Guidance on how to serve pregnant and parenting youth during this global pandemic, in a way that promotes self sufficiency and the well-being of young parents and their children.
State agencies, case managers, and community providers serving pregnant and parenting youth.
Varies, on a case by case basis.
Medium to high depending on existing case management practices.
Youth who are pregnant and parenting need unique dual case management interventions that serve individual youth needs, that directly impact their family unit. Serving young parents proactively and efficiently can promote well-being and limit negative impacts.
Pregnant and parenting youth’s case management are a hybrid of family case management as well as foster youth case management. The level of case management may be higher for a foster youth who is parenting. Their needs are not only about self sustaining but also about sustaining a child, and addressing those needs may require more urgency.
"A significant number of youth in extended foster care are pregnant or parenting. I encourage you to continue to monitor the Centers for Disease Control and Prevention (CDC) website for any specific or additional guidance for pregnant youth. I also urge you to reach out and provide enhanced services to those youth who are pregnant or parenting, ensuring these young families have stable housing, enough food, support with home schooling, and other services needed while children are unable to attend school and child care. I also encourage you to support the provision of safe prenatal services and planning related to the delivery of the child.” — Dr. Jerry Milner, Associate Commissioner of the Children's Bureau.
Keep your youth up to date with new information from a reliable source. This can be a proactive measure to mitigate the effects of a foreseeable crisis. For example, information can include changes in federal and state laws that affect them, updates on COVID-19 guidelines and resources, and new community resources.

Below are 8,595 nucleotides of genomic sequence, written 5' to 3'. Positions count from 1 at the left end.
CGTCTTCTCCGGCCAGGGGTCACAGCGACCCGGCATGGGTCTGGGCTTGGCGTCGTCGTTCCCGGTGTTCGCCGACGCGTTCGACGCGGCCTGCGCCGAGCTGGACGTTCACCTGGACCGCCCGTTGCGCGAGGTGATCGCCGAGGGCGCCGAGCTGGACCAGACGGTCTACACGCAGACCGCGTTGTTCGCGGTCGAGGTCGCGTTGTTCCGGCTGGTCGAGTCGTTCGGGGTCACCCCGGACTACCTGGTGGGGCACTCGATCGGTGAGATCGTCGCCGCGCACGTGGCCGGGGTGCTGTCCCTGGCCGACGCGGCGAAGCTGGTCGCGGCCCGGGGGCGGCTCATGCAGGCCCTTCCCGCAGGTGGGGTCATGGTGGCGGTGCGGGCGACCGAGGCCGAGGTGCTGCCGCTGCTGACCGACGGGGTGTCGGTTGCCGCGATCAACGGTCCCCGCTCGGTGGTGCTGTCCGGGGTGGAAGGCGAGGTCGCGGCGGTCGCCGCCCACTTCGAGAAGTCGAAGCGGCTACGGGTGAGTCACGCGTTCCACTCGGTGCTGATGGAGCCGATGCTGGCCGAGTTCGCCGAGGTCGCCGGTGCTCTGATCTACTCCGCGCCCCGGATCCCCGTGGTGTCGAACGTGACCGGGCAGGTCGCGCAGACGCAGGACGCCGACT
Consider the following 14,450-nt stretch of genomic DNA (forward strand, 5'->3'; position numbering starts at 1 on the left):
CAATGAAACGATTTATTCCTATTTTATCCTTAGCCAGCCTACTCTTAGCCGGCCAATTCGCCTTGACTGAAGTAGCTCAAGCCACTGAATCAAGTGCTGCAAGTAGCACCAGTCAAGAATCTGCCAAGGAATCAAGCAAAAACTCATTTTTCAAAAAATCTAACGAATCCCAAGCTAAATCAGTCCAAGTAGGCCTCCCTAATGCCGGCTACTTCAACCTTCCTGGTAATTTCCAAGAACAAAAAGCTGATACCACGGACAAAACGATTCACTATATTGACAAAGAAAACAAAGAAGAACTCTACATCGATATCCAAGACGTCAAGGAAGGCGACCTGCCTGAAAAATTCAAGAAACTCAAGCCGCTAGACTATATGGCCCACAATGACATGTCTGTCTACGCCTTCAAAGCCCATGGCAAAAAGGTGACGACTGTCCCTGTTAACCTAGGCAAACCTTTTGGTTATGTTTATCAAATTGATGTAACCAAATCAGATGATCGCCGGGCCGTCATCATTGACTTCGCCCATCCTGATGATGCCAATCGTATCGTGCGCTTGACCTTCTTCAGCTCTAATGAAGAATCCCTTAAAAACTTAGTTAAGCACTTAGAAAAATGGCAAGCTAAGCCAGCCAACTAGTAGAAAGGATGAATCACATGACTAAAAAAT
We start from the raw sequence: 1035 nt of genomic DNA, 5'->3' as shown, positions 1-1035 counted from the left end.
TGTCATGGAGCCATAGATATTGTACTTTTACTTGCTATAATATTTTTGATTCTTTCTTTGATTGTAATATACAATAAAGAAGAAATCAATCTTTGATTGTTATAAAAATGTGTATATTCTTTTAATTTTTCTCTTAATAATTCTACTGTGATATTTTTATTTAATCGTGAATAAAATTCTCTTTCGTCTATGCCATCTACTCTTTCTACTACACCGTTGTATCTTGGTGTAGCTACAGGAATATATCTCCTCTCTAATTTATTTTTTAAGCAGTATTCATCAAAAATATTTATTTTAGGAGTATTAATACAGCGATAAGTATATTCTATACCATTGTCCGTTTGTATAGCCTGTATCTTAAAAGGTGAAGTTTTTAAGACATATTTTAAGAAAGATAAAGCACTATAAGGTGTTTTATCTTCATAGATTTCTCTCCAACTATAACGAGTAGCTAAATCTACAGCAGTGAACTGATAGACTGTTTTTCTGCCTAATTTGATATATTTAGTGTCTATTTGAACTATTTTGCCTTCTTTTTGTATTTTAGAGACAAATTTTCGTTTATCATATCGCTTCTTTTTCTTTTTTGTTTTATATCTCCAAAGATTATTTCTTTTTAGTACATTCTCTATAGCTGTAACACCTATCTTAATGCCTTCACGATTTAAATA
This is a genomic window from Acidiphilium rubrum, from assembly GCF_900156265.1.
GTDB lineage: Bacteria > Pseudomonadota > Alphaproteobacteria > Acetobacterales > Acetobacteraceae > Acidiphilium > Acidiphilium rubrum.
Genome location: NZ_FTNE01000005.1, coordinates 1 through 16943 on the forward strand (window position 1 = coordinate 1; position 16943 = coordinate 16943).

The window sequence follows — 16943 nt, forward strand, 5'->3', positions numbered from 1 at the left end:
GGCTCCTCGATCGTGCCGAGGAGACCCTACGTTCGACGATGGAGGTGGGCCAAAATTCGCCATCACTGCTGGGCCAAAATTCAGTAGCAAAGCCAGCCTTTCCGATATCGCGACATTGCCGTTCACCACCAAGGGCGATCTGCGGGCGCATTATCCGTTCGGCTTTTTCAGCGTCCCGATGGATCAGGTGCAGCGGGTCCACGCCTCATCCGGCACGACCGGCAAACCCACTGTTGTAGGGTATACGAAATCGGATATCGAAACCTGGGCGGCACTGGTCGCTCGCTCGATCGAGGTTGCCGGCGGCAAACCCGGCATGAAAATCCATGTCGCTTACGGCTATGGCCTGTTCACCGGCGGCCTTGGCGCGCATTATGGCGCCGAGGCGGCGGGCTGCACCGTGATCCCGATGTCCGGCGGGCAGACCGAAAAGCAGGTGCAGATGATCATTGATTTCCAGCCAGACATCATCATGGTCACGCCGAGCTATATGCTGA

Young people who are pregnant or parenting are navigating resources alone. Equip youth with knowledge in regards to self advocacy and resource navigation. During your check-in, rather than navigating resources for youth, consider doing it together. This could be a learning opportunity for youth on how to find eligibility requirements and prepare for any necessary paperwork or documentation needed when applying for assistance.
Ensure that youth are able to articulate their needs and existing barriers confidently when seeking help. Examples of needs or barriers could be, lack of childcare, lack of transportation methods, and lack of technology. This can help youth be self sufficient and help them get exactly what they need in the quickest way possible.
Social distancing and lack of social support can be draining on all parents. Give youth the opportunity to express their needs. Also, aim to provide resources relevant to their needs such as parenting tips, bonding activities, children's activities, and other parenting specific resources.
Young people may have urgent needs that call for innovative solutions and resourceful support. Some examples are:
Accessing food pantries without safe transportation. Pregnant women and children are among the high risk classified population for COVID-19. Given that using public transportation incurs a heightened risk of exposure, and that it may not always be accessible for everyone. Alternative ways to support parents and children by providing safe access to support that meet vital needs is crucial.
Paid maternity leave may not be available for young mothers. Proactively plan and focus on prevention efforts that reduce a potential stability crisis. This could include finding financial resources to help with housing or utilities, enrollment in the Special Supplemental Nutrition Program for Women, Infants, and Children (WIC), enrollment in financial assistance programs, applying for food stamps, and resources for baby essentials such as diapers and wipes.
Finding daycare so that young parents can go back to school or work. Utilizing resources like Child Care Aware can help youth find daycare resources for their children that allows them to go back to work. Consider new regulations that the state may enforce if parents are utilizing state aid for child care.
Finding employment for unemployed youth who are on child support. If young adults are on child support but do not have a job, this could be detrimental to their financial, housing, or legal stability. Check out our resources for job searching, that may help your youth find employment.
Serving young parents can translate to positive outcomes for their family unit and allows families to have a change to thrive. A recent study found that nearly half of children born to foster parents will be placed in foster care. Taking the opportunity to serve these families, can limit intergenerational cycles and promote healthy outcomes for youth and their children.
The Annie E. Casey Foundation provides a 90-minute webinar that focuses on evidence-based and research-informed strategies that inform pregnancy prevention and parenting support for agencies. This webinar also highlights a few evidence-based programs that are currently doing this work.
States utilizing Family First Act Funds to support pregnant and parenting youth may vary. We are interested in hearing from agencies who have been able to leverage Family First Act Funds to serve pregnant and parenting youth. If this applies to your agency, please contact us at [email protected].
Our “I need help meeting my basic needs” page.